“At noon of Sunday, the 6 of July, the fiesta exploded. There is no other way to describe it.”

Thus begins the famous chapter in Hemingway’s The Sun Also Rises which describes the start of San Fermin. And it still happens in much the same way. On July 6 of every year, at noon, a rocket bursts above the heaving crowds of revelers in front of the beautiful ayuntamiento, or town hall, signaling the beginning of the fiesta. This is referred to as the txupinazo (or chupinazo) which is the word for the rocket itself. At this moment, as Hemingway put it so well, the fiesta explodes.

All morning people get ready, deciding what ritual to partake in. Everyone wears all white, with a red sash called a faja around their waist. It is most probable those whites on the 6 will not stay white, so it is advisable to wear disposable or easy to bleach whites, and always wear close-toed and comfortable shoes. Anything that you bring can potentially get wet.

You can choose to go into the crowded plaza, where sangria flies through the air and the crowd is boisterous. There you will be plastered in among drunk, wet bodies jumping up and down and shoving back and forth in excitement. People sing and shout and bat at balloons and beach balls. It is not for the faint of heart, but it is definitely a unique experience and has an amazing high energy atmosphere. When the rockets burst, the plaza fills with confetti and music and joy. People crowd the balconies of every building around the square, champagne pops, and the air is electrifying.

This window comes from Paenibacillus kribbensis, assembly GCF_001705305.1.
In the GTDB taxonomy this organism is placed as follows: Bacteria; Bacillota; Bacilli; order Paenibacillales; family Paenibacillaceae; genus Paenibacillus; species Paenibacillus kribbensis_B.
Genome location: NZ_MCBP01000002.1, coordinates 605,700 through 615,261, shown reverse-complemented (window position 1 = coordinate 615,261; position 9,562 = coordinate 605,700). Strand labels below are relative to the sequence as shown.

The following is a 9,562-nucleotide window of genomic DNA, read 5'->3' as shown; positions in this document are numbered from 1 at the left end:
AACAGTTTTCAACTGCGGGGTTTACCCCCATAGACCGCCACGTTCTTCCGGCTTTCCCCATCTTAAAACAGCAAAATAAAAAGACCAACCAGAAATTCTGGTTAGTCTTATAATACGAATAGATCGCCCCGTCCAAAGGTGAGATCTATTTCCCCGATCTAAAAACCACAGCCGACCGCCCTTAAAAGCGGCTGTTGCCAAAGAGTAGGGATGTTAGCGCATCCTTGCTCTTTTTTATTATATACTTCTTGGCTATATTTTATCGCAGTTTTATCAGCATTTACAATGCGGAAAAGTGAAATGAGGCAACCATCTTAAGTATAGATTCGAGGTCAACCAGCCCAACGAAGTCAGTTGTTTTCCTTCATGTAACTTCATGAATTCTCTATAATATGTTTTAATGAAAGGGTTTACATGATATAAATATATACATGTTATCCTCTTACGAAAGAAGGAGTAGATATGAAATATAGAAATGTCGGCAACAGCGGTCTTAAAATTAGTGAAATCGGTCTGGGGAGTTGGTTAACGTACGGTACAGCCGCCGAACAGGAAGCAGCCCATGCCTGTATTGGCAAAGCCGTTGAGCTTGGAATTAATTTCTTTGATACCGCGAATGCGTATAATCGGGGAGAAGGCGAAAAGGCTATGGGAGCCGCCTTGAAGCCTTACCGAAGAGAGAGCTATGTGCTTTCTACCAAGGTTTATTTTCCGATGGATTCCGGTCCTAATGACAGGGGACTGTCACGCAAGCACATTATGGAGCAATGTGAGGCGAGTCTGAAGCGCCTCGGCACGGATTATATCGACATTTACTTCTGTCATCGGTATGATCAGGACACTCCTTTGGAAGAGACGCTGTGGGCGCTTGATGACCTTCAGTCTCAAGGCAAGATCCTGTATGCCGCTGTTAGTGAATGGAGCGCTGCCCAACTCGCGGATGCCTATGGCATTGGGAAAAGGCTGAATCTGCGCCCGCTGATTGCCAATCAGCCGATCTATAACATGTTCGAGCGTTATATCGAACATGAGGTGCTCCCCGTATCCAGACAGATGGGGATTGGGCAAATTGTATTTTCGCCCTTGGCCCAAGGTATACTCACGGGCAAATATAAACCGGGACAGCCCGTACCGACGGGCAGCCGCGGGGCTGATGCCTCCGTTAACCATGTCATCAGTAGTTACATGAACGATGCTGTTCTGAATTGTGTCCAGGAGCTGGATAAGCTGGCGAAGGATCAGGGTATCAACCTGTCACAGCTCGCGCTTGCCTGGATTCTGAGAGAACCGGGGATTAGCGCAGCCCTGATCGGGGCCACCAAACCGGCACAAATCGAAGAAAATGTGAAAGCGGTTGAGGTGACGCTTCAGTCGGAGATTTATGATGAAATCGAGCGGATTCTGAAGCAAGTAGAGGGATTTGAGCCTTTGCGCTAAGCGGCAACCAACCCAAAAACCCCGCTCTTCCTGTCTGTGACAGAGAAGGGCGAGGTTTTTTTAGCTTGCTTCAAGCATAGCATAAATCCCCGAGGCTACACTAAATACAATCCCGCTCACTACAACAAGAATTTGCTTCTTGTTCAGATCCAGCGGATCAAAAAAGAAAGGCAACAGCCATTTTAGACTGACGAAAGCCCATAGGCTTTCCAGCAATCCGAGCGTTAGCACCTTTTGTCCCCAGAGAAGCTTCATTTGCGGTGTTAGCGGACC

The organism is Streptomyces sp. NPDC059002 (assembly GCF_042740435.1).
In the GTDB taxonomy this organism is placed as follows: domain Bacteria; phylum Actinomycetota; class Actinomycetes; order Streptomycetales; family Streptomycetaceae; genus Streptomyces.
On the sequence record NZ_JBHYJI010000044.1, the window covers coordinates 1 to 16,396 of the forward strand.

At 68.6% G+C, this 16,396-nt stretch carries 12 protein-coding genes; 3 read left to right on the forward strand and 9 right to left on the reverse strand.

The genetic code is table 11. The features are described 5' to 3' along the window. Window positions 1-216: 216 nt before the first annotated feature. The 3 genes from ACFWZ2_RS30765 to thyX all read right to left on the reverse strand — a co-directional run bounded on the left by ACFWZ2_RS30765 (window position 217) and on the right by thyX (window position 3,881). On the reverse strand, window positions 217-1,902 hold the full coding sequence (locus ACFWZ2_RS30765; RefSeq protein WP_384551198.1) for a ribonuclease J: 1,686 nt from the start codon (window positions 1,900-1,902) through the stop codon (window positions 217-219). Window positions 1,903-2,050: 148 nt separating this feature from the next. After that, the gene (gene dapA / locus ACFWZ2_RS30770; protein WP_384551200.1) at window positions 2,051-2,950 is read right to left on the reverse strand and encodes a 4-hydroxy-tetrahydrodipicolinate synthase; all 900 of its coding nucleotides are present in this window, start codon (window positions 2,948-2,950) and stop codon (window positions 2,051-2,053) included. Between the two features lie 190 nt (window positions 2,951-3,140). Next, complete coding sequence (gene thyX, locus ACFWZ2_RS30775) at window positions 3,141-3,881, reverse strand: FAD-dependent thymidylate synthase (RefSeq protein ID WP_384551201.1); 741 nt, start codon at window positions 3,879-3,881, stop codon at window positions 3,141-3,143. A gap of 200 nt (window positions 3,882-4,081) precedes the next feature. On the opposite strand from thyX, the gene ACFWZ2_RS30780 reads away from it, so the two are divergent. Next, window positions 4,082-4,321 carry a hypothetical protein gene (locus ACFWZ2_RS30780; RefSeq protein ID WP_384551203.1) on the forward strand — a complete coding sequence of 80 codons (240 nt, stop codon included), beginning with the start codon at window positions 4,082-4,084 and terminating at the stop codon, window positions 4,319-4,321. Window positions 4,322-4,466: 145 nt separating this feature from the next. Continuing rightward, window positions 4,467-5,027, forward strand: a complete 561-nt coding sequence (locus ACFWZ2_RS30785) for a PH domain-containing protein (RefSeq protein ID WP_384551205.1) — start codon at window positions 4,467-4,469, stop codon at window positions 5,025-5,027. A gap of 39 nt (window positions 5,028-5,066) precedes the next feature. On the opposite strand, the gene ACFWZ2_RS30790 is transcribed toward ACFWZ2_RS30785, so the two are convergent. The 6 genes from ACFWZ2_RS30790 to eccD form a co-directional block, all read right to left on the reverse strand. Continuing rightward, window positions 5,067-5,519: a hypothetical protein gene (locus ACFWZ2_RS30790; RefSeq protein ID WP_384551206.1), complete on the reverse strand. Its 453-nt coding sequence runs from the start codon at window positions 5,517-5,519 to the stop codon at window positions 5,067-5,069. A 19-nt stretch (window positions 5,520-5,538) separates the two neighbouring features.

If that is too much sensory input for you, there are plenty of other options. The optimal spot is scoring a place on a balcony around the square. There you will not miss any of the action but will not have to deal with the shoving and sangria below.

Other people stay indoors completely, watching it on TV. There is still champagne and celebratory hugs, and that is the best way to keep your whites white. Some families throw a party, some people are in bars and cafés, but no matter where you are, there is a feeling of pure joy and anticipation for the days ahead.